If there is only one thing you can do to assist your convict friend or relative in his struggle to prepare for freedom and remain out of prison, that one thing should be to encourage him to get an education. You may believe that his lack of spiritual values, or his addiction, led to his criminal actions, and you want him to attend AA/NA and get involved in religious programs. This is good because he needs to address those issues also. However, he can’t read the Bible if he can’t plain read. He can’t complete the written portion of the Substance Abuse Treatment Program if he can’t write. He won’t be able to hold down a job, or be involved in the life of his family or the larger society, if he doesn’t grasp the fundamental concepts that you take for granted—balancing a checkbook, following written directions, taking the state driver’s license test, or forming a simple budget. He will have no connection with his neighbor or society if he knows nothing of the basic milestones of our history or doesn’t understand the civic process.

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Medium 9781574414325

Chapter 20 – Racism, Gangs and Violence

Jorge Antonio Renaud The University of North Texas Press ePub

CHAPTER TWENTY

racism, riots, and gangs

A Time cover story in the early 1980’s declared the East Texas prison unit of Eastham “America’s Toughest Prison,” a distinction hotly disputed by other Texas prison units. The entire then-Texas Department of Corrections rocked after Judge William Wayne Justice ordered the building tender system dismantled as a result of Ruiz v. Estelle. Without its inmate goons to keep order, TDC was exposed as almost criminally understaffed.

Coupled with the mass resignings and reassignments of many old-time guards and wardens—who had flourished under Director W.J. Estelle’s term—the lack of supervision left a power vacuum that was soon exploited by burgeoning prison gangs. Flexing their muscles, the various gangs waged war for the right to control the prison drug trade and jumped at the opportunity to settle old scores. The murder rates rocketed as the media fueled the killing frenzy by publicly lamenting the records for violent deaths that TDCJ convicts were daily rewriting. Clemens, Ellis, I, Coffield, Ramsey I, Darrington—where a 1984 triple murder in a sunlit dayroom prompted TDC’s first system-wide lockdown as officials frantically tried to isolate gang members—all laid valid claims to the dubious title of America’s deadliest joint.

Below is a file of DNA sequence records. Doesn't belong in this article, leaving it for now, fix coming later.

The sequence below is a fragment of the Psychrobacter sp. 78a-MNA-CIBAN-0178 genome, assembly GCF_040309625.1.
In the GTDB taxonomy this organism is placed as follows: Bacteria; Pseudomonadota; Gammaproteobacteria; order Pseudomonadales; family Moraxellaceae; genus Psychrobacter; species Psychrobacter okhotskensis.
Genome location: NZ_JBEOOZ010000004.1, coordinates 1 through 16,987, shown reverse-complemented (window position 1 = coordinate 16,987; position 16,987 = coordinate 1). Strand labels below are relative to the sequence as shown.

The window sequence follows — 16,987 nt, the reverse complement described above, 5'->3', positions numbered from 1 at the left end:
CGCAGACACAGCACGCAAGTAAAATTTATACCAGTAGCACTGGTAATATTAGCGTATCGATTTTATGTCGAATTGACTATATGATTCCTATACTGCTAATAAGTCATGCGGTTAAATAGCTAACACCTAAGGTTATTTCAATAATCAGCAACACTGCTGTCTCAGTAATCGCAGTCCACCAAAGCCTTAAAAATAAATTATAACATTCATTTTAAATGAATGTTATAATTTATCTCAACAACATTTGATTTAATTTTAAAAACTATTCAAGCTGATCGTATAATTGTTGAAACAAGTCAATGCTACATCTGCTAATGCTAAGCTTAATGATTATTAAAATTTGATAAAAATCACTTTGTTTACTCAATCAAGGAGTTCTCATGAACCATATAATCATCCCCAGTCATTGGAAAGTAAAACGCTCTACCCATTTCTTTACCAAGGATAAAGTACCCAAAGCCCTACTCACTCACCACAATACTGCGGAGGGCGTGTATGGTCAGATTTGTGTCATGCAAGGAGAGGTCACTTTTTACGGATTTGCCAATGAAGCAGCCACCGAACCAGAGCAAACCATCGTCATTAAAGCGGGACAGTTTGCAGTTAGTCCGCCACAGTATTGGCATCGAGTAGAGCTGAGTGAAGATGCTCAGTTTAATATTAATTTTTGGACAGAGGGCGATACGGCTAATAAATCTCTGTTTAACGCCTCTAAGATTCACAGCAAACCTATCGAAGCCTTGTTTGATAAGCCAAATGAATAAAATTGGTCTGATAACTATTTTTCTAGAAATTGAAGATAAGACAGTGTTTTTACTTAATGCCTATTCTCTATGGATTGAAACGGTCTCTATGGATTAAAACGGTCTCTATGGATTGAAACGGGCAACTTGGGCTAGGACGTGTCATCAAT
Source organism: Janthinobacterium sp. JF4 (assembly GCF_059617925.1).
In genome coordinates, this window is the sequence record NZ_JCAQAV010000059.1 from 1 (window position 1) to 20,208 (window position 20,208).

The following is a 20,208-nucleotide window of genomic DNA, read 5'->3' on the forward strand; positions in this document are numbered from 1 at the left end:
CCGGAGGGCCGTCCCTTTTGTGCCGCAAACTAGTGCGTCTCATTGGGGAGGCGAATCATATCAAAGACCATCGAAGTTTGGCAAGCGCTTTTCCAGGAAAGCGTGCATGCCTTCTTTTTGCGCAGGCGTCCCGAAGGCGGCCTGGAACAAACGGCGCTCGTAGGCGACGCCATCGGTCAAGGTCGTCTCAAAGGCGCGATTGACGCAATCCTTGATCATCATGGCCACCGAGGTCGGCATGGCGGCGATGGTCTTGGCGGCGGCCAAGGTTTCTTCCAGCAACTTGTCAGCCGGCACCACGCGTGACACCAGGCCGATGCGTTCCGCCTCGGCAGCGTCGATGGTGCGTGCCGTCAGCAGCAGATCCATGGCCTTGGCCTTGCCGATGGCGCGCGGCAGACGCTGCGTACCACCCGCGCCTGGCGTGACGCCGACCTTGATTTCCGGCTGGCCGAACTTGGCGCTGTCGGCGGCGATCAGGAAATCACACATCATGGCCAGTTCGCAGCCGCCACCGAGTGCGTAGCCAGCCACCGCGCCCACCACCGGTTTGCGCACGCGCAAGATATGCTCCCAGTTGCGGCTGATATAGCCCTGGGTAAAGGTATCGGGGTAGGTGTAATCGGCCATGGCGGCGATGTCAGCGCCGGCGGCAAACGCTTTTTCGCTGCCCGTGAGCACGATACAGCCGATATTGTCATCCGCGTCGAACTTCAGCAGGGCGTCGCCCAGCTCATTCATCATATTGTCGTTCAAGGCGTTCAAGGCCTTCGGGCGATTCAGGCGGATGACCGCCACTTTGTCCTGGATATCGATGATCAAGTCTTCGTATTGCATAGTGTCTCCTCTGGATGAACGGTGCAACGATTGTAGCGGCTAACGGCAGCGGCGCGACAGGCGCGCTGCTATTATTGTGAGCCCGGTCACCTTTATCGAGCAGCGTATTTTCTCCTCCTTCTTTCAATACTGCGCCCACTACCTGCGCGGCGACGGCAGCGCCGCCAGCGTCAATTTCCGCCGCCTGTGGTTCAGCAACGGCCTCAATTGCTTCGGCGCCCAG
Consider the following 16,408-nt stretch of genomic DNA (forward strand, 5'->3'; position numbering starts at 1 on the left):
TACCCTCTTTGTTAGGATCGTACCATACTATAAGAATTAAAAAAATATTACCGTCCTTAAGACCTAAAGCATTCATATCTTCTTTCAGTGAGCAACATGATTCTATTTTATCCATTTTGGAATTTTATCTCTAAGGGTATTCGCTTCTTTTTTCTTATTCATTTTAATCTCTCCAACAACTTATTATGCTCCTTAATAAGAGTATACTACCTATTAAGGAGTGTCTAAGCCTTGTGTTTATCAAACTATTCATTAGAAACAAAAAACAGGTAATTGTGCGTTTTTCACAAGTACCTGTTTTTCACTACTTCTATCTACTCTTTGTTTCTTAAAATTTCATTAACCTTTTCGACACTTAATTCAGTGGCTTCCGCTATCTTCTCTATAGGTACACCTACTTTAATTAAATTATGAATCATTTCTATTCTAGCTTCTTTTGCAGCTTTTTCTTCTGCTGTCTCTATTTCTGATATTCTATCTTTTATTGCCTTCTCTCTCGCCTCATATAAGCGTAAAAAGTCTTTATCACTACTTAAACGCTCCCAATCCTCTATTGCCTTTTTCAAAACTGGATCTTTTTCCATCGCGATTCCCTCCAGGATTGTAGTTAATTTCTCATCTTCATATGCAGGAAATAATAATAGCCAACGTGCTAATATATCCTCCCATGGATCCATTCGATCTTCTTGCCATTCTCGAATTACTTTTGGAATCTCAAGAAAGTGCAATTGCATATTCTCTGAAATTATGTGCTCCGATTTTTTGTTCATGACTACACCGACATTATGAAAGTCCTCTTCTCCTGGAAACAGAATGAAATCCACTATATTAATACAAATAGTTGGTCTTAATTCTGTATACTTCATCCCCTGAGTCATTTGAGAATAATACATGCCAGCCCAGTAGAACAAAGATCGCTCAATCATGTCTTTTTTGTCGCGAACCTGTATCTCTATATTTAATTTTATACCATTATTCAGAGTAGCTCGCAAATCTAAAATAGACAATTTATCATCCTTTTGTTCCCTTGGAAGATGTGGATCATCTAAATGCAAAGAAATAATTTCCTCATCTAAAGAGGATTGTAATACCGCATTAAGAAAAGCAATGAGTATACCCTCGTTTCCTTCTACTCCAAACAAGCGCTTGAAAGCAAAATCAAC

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Medium 9781574411638

Miscellaneous Bolts and Shells

Jack Bell University of North Texas Press PDF

Miscellaneous Bolts and Shells

With the experimentation so widespread during the war, there are a number of types of projectiles that were one-of-a-kind experimental or single battlefield recoveries. These include Abbot, Dimick, Emery, French lugged projectiles, Gorgas, Rodman, a number of finned shot and shells, and two unidentified Confederate projectiles. Each is described briefly below.

Abbot

The Abbot design has been attributed to a single type of rifled bolt in several calibers, for which S. C. Abbot (not Gen. Henry Abbot) was awarded a patent in 1861 (#31099). A bolt in the 5.82-inch caliber is included in this book. Another in a 3.67-inch caliber is shown in Ripley and Dickey and George. Both bolts appear to have used air pressure from the rifle’s firing to expand the sabot (made of some unknown material) through vents in the shell base.

About the only relationship between the actual bolts and the patent drawings is the faceted nose. The key element in the patent application was to use air pressure from the cannon’s firing to multiply the force of the bursting charge. This design feature is completely missing from the actual projectiles attributed to Abbot. The actual bolts used air pressure only to force a midshell sabot into the rifling. The actual bolt design is much more like Dr. John Read’s patent #18707 awarded in 1857, which relied on air pressure through vents in the shell to expand the sabot. No battlefield recoveries are known of the

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Medium 9781574411522

19 Drugs

Jorge Antonio Renaud University of North Texas Press PDF

Chapter nineteen

drugs

I

n March of 1995, TDCJ outlawed the use of tobacco products on all of its units, by both guards and inmates. Trumpeted as a cost-saving measure, the move probably did save the system millions of dollars. Building interiors no longer needed the constant repainting due to layers of smoke scum. The damage done by incidental, and sometimes intentional, fires was eliminated. Convicts suffering from asthma, emphysema, and other lung ailments could literally breathe easier, and convicts’ health improved overall, dropping the system’s medical cost.

One totally unintended consequence of the new tobacco policy was a sharp decline in drug trafficking, as the convicts who sold drugs—and the guards who smuggled them—realized the enormous profits and relatively low risks of now trafficking tobacco. While drugs are still available—especially on the units where older convicts retain their lifelong addiction to heroin—the businessmen who maintained the large operations now deal tobacco, not cocaine or marijuana.